Rise of the Warrior Cop – a book review

Kelsey Maldonado is a current Graduate Assistant and graduate student with the Law Enforcement and Justice Administration Department. Kelsey spent the first four years of schooling as an undergraduate student here at Western Illinois University. She majored in Law Enforcement and Justice Administration, and minored in Spanish and Forensic Science. Currently, she is working on a thesis on the topic of detecting deception. With the completion of this work she will graduate from the university in the summer of 2019. Kelsey is looking toward the future considering both municipal Law Enforcement positions as well as Federal positions.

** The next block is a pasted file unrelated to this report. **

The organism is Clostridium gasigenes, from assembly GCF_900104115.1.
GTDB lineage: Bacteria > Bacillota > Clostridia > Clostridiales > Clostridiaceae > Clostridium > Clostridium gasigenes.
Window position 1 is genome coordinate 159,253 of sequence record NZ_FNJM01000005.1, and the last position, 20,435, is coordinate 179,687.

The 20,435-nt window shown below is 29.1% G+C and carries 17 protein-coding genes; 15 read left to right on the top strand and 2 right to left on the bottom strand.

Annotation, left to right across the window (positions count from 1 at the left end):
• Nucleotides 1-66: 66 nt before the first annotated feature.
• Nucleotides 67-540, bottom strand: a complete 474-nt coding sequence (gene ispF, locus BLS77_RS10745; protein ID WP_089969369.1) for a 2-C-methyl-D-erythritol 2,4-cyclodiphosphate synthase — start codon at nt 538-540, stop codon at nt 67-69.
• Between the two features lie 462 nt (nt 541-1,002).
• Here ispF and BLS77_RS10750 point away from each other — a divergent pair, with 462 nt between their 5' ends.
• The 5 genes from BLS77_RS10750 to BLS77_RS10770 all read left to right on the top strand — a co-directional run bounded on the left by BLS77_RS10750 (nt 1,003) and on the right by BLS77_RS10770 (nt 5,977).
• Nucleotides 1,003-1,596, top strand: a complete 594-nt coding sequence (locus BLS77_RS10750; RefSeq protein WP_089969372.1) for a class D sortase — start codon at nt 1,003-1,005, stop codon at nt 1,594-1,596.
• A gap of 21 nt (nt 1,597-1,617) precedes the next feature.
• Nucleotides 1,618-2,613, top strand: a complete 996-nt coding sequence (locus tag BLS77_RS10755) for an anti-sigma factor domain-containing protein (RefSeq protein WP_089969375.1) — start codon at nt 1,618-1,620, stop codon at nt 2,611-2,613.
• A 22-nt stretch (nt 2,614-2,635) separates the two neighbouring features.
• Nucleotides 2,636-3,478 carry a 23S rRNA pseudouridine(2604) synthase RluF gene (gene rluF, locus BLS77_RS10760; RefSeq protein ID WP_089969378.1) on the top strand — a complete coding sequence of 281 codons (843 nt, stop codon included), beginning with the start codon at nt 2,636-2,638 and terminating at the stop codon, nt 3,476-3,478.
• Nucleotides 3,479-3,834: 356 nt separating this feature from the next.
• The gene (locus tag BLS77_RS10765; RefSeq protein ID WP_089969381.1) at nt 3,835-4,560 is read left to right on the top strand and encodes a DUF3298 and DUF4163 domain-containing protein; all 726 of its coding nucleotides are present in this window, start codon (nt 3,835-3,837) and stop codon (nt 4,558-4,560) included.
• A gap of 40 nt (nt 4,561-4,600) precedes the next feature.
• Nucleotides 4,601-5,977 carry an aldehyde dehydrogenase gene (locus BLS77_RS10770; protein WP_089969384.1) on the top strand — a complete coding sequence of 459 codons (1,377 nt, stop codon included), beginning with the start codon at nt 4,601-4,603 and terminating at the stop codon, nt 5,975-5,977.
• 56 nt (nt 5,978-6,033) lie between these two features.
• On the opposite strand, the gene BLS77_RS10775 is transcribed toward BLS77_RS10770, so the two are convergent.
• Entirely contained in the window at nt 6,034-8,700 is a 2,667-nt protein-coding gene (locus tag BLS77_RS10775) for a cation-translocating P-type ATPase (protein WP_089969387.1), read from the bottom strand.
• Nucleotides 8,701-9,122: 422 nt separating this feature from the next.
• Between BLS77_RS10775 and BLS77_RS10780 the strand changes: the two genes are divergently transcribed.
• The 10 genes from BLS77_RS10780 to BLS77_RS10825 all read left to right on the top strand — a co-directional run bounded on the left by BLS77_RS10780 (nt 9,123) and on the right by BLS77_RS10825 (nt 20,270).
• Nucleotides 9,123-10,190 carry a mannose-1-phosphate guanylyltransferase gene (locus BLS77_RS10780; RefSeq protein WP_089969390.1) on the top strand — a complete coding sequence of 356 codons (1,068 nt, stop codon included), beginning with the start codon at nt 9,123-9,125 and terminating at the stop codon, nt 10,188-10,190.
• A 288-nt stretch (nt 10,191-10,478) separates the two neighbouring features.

Rise of the Warrior Cop by Radley Balko examines the militarization of police forces. At the start of the book the author illustrates our beginnings. In colonial times the faction that did the policing of the people were the British soldiers. Balko expresses the impact the military force had on the public and for its part it contributed to the Revolutionary War. Once America standing on its own there was a need for policing among the new-found Americans and the standing military came to do the job until the adoption of what is known today as modern policing which can from Sir Robert Peele and his London police. The entire book works in chronological order to provide a full history of policing from the British military, to the 60’s and 70’s which saw the war of drugs. The author states that the war on drugs never truly ended and any money that was left over from other initiatives throughout the years went back to that cause. Balko talks at length about 9/11 and post 9/11 efforts to put anti-terror initiatives into place and the effect that had on the militarization of policing. Couple that with President Obama taking the troops out of Iraq and Afghanistan and the country has an abundance of military grade weapons that are in storage and end up being donated to police departments. At the finale of the book Balko gave six possible solutions for the militarization. First was to scale back the war on drugs, halt the use of SWAT teams where they are not effective, transparency (i.e. body cameras), increased community policing, change police culture to discourage violent behavior, and make police accountable. Overall, the work was informative, but there was not new insight into solutions as many of the ones suggested are already in place.